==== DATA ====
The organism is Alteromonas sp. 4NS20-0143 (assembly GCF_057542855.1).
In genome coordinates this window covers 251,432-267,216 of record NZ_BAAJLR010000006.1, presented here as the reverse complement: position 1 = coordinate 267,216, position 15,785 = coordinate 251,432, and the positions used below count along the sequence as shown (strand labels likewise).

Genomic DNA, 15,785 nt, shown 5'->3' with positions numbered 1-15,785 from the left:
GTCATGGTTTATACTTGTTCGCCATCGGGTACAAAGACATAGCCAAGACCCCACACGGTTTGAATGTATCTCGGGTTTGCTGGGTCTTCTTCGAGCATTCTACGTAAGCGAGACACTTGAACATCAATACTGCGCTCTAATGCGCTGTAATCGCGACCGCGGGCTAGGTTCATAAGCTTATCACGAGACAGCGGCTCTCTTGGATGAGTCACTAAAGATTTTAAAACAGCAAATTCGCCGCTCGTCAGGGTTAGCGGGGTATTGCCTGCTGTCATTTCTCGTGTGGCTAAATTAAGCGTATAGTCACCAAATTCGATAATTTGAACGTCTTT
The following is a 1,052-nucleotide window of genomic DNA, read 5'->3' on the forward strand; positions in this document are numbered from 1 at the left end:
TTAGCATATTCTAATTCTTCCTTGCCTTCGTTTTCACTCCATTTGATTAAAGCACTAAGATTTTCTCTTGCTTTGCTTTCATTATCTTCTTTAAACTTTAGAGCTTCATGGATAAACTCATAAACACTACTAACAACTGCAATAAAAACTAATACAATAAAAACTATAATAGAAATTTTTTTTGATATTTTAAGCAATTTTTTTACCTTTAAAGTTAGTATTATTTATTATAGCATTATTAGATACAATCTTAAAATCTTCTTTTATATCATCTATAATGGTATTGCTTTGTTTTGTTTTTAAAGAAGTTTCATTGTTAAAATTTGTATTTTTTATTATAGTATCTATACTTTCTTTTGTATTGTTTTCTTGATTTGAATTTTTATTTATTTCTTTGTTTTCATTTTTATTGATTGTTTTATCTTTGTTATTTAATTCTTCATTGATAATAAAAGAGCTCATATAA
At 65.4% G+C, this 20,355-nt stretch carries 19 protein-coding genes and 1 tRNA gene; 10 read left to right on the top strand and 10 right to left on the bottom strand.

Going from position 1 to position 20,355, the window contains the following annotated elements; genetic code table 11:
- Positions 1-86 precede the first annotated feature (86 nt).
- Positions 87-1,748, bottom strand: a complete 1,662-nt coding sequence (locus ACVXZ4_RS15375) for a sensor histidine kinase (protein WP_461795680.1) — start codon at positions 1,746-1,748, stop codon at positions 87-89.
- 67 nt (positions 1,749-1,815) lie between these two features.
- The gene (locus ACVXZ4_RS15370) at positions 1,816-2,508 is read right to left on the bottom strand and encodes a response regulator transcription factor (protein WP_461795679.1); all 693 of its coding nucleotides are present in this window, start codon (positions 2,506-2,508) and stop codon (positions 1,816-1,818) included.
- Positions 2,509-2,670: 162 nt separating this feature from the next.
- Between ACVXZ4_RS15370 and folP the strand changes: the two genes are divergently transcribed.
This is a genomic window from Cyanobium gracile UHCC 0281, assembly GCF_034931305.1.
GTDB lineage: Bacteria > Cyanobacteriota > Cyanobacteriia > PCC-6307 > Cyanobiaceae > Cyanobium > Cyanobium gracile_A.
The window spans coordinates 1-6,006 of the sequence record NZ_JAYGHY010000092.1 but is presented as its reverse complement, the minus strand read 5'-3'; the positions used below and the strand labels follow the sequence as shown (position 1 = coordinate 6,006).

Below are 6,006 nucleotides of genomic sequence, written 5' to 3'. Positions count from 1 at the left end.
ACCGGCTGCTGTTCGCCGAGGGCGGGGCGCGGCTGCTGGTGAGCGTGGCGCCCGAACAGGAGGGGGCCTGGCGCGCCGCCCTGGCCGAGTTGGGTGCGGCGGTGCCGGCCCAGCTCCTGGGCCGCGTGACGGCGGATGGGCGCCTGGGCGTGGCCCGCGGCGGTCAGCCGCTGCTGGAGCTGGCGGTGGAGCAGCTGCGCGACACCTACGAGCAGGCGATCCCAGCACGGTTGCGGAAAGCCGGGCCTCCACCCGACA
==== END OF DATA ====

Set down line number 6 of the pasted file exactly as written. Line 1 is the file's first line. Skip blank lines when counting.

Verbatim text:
TTAGCATATTCTAATTCTTCCTTGCCTTCGTTTTCACTCCATTTGATTAAAGCACTAAGATTTTCTCTTGCTTTGCTTTCATTATCTTCTTTAAACTTTAGAGCTTCATGGATAAACTCATAAACACTACTAACAACTGCAATAAAAACTAATACAATAAAAACTATAATAGAAATTTTTTTTGATATTTTAAGCAATTTTTTTACCTTTAAAGTTAGTATTATTTATTATAGCATTATTAGATACAATCTTAAAATCTTCTTTTATATCATCTATAATGGTATTGCTTTGTTTTGTTTTTAAAGAAGTTTCATTGTTAAAATTTGTATTTTTTATTATAGTATCTATACTTTCTTTTGTATTGTTTTCTTGATTTGAATTTTTATTTATTTCTTTGTTTTCATTTTTATTGATTGTTTTATCTTTGTTATTTAATTCTTCATTGATAATAAAAGAGCTCATATAA